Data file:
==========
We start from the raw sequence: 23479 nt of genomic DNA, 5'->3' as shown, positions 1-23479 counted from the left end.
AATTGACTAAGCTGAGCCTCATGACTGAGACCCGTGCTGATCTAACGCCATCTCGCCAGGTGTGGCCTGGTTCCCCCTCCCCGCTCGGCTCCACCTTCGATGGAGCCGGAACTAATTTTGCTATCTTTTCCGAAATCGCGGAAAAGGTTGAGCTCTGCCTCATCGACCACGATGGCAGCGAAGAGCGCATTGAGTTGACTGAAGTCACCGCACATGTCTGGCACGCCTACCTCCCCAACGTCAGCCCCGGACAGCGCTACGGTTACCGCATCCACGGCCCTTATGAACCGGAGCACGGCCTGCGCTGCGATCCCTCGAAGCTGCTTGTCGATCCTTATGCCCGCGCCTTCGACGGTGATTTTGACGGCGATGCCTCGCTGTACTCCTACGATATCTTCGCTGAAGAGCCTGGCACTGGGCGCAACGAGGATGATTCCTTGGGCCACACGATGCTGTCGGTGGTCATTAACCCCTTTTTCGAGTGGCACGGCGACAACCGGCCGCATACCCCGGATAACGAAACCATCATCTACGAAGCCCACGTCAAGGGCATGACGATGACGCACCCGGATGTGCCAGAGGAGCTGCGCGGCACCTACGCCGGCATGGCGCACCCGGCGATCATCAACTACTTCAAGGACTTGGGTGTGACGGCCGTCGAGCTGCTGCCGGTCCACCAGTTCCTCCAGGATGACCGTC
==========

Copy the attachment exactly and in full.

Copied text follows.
We start from the raw sequence: 23479 nt of genomic DNA, 5'->3' as shown, positions 1-23479 counted from the left end.
AATTGACTAAGCTGAGCCTCATGACTGAGACCCGTGCTGATCTAACGCCATCTCGCCAGGTGTGGCCTGGTTCCCCCTCCCCGCTCGGCTCCACCTTCGATGGAGCCGGAACTAATTTTGCTATCTTTTCCGAAATCGCGGAAAAGGTTGAGCTCTGCCTCATCGACCACGATGGCAGCGAAGAGCGCATTGAGTTGACTGAAGTCACCGCACATGTCTGGCACGCCTACCTCCCCAACGTCAGCCCCGGACAGCGCTACGGTTACCGCATCCACGGCCCTTATGAACCGGAGCACGGCCTGCGCTGCGATCCCTCGAAGCTGCTTGTCGATCCTTATGCCCGCGCCTTCGACGGTGATTTTGACGGCGATGCCTCGCTGTACTCCTACGATATCTTCGCTGAAGAGCCTGGCACTGGGCGCAACGAGGATGATTCCTTGGGCCACACGATGCTGTCGGTGGTCATTAACCCCTTTTTCGAGTGGCACGGCGACAACCGGCCGCATACCCCGGATAACGAAACCATCATCTACGAAGCCCACGTCAAGGGCATGACGATGACGCACCCGGATGTGCCAGAGGAGCTGCGCGGCACCTACGCCGGCATGGCGCACCCGGCGATCATCAACTACTTCAAGGACTTGGGTGTGACGGCCGTCGAGCTGCTGCCGGTCCACCAGTTCCTCCAGGATGACCGTC